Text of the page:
22 November 2023

UniSA Highly Cited 2023.jpg
Clockwise from top left: Dr Binoy Sarkar, Professor Haywantee Ramkissoon, Professor Timothy Olds

Three University of South Australia researchers have made it onto a high-profile list that recognises the world’s most influential scientists.

The Clarivate Highly Cited Researchers list for 2023 was released this month. Those included on the esteemed list represent the world’s 1 in 1000 scientists and social scientists, based on citations and rigorous qualitative analyses.

This year is the first time that three UniSA researchers have been included, with Professor Haywantee Ramkissoon, Professor Timothy Olds and Dr Binoy Sarkar selected for the reach and impact of their multidisciplinary research.

Their achievements follow a year of rankings success for UniSA, which moved up in both the QS World Rankings 2024 and Times Higher Education (THE) World University Rankings 2024, and debuted at number 11 nationally in the Australian Financial Review’s inaugural Best Universities Ranking released today.

UniSA Deputy Vice Chancellor: Research and Enterprise and Standing Acting Vice Chancellor Professor Marnie Hughes-Warrington AO says UniSA rose 37 places in the QS 2024 rankings with improved scores in both Academic and Employer Reputation indicators, and moved up 29 places in the THE rankings.

“In a year when many Australian universities experienced drops, this is an impressive result,” Prof Hughes-Warrington says.

“With three of our researchers now featuring on Clarivate’s highly cited list among the world’s top 1% of scientists, it is proving to be an exciting year for acknowledging the quality of UniSA’s research.

“I congratulate Haywantee, Tim and Binoy for their achievements, and for the impact they are making in areas that are so critical to our global society.”

UniSA’s highly cited researchers, 2023:

Professor Haywantee Ramkissoon

Prof Ramkissoon has authored 166 publications and been cited 5,383 times. She studies how people’s attachment to places can lead them to adopt behaviours that benefit the environment, and why this is important for people’s wellbeing and the health of our planet.

“We know behaviour change is needed to mitigate destructive human environmental impacts,” she says.

“The ability to change behaviours is greatly dependent on developing inclusive, engaged partnerships with communities, which will ultimately safeguard natural resources, improve quality of life, and promote sustainable businesses.”

Prof Ramkissoon’s most recent study looked at how emotional attachment to local areas can maintain the community and environment, in the context of tourism.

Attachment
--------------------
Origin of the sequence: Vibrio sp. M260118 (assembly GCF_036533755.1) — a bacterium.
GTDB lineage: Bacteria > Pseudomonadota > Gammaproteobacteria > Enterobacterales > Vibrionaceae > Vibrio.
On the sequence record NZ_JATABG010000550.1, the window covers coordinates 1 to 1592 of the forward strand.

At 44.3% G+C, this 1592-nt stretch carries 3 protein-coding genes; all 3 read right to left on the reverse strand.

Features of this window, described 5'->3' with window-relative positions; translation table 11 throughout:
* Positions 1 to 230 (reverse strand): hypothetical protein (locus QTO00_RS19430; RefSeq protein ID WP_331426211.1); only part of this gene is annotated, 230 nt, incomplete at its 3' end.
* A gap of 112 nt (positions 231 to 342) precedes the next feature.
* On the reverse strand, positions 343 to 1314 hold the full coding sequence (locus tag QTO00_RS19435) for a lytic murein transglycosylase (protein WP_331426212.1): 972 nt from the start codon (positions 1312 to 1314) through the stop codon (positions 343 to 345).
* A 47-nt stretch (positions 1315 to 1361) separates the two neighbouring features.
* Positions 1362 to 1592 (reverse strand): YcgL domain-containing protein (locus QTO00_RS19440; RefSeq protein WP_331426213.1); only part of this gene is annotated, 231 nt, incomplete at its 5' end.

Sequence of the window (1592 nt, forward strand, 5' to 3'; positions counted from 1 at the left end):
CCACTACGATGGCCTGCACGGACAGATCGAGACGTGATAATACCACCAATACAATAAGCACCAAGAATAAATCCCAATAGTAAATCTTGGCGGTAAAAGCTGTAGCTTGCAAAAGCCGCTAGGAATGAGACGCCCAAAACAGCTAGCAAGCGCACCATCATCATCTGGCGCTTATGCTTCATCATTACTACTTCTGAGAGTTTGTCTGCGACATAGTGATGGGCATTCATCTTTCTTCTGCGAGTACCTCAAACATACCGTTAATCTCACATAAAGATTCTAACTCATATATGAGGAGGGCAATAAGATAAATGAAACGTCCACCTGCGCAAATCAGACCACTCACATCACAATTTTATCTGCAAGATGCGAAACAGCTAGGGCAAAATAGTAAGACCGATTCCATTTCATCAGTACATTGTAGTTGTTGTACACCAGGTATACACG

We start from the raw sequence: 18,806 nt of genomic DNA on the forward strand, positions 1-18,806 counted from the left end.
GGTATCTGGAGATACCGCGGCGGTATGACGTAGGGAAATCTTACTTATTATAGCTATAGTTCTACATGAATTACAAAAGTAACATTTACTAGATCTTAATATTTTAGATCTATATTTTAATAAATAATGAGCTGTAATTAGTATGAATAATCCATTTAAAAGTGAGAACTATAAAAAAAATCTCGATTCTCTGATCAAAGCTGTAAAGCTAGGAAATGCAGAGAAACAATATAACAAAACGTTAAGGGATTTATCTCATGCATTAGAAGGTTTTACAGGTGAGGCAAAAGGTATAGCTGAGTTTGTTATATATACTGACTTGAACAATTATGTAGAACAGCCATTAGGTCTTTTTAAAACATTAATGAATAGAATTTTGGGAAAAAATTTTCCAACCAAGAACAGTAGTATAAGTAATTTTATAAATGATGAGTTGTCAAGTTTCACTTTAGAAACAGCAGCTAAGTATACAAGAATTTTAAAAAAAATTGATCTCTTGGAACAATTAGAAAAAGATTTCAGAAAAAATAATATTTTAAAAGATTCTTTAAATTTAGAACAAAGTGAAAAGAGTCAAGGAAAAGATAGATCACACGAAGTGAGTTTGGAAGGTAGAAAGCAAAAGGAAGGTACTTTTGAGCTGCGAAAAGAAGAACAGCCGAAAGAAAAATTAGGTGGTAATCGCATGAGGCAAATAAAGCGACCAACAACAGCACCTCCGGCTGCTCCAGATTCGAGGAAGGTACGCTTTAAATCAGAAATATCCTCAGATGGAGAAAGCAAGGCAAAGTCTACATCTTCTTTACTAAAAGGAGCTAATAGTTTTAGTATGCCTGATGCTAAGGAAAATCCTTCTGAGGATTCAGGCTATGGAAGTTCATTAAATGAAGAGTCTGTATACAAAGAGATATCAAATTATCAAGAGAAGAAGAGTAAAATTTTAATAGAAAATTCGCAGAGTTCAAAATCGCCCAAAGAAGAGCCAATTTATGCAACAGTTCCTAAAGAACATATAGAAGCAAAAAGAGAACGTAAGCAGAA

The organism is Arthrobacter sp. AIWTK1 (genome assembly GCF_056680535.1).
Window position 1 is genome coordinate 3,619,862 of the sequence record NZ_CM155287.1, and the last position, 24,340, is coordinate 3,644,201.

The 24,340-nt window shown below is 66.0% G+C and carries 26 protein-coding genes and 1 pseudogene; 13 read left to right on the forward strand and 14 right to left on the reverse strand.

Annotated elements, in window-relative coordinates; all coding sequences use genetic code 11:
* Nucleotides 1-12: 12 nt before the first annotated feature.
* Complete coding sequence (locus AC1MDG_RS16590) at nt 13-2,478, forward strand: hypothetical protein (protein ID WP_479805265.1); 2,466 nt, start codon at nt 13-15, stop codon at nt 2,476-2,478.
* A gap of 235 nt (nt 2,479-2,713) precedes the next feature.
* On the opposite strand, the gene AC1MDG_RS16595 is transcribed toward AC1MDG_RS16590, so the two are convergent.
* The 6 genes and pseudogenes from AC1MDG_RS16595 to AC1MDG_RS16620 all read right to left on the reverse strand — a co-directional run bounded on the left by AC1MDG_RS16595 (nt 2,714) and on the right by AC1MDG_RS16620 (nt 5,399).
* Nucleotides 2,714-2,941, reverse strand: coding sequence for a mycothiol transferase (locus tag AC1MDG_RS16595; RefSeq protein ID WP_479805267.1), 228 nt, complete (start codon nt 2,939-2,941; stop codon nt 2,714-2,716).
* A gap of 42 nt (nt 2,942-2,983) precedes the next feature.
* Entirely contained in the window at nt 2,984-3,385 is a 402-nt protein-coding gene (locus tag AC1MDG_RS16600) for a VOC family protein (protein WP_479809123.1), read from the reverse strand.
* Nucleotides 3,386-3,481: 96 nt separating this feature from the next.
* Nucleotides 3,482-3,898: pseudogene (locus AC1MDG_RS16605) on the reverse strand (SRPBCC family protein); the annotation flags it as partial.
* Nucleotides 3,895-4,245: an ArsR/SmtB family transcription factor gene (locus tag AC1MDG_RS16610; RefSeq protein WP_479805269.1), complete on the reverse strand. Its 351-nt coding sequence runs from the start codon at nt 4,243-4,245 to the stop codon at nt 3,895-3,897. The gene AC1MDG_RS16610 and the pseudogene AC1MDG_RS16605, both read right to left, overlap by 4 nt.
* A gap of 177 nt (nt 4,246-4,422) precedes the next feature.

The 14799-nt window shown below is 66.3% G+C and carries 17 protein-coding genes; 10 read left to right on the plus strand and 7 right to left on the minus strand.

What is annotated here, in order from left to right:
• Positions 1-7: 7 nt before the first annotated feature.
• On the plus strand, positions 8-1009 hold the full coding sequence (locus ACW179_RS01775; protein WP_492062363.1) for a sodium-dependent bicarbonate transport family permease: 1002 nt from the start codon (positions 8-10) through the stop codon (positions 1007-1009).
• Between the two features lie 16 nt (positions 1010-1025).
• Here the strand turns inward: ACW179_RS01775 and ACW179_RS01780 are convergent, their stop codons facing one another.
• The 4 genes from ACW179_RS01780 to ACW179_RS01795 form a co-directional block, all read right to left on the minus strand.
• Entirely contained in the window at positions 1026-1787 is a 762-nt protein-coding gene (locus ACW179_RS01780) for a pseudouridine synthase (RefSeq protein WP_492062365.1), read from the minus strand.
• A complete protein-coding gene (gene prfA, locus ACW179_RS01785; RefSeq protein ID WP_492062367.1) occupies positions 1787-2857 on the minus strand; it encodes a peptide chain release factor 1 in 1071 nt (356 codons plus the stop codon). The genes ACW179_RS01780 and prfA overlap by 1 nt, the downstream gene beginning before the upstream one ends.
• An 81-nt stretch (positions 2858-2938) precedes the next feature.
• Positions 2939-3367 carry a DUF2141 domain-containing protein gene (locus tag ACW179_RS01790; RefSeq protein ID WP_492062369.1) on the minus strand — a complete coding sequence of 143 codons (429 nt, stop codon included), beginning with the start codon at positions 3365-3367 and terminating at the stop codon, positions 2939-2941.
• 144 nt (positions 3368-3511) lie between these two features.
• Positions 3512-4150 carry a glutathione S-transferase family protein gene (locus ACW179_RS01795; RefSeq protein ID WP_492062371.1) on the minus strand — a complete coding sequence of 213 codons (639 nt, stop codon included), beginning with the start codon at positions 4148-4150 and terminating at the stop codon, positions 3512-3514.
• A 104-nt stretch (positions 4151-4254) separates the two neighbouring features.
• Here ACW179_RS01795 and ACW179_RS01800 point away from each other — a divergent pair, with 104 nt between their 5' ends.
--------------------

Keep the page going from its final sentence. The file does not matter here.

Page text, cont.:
“We found that including residents as key stakeholders in tourism planning and development helps ensure destinations are socially, environmentally, and financially sustainable. Trust and emotional bonding with a place foster protective behaviours towards it, which support sustainable tourism and contribute to a better society.”

Dr Binoy Sarkar

Dr Sarkar has authored 205 publications and been cited 8,807 times. His research uses multidisciplinary approaches to solve complex challenges in removing carbon dioxide from the atmosphere, storing carbon in soil and minerals, and improving soil quality to promote sustainable agriculture and forestry.

“Climate change, food security and environmental quality are the three most pressing issues facing humanity,” he says.

“It’s essential that we strengthen our technology for boosting crop yield, generating carbon credits, and promoting soil and water quality and biodiversity, if we are to achieve sustainable development goals and Australia’s target of net zero emissions by 2050.”

His team’s most recent study engineered a charcoal-like substance using agricultural waste that can simultaneously remove the heavy metals cadmium and arsenic from water.

Professor Timothy Olds

 With 456 publications, Prof Olds has been cited 16,957 times for wide-ranging research that looks at how people use their time, and the impact these behaviours have on their health.

“Time is the most democratic of commodities.” he says. “It doesn’t matter who you are, we all have just 24 hours in the day. How we use those hours determines our health, happiness, productivity and wealth. In a sense, time is all we have.”

Prof Olds’ most recent study tracked 365 adults every day for a year, charting the day-by-day changes in body mass, physical activity and sleep.

“We found that weight followed consistent rhythms, increasing rapidly during school holidays and at Christmas. There were also strong seasonal patterns in sleep, with people sleeping more in winter and less in summer.” 

UniSA ranks 326 in the QS World University Rankings 2024, and ranks in the 301-350 band in the Times Higher Education (THE) World University Rankings 2024 (derived rank 303).

 Media contact: Megan Andrews M: +61 434 819 275 E: Megan.Andrews@unisa.edu.au

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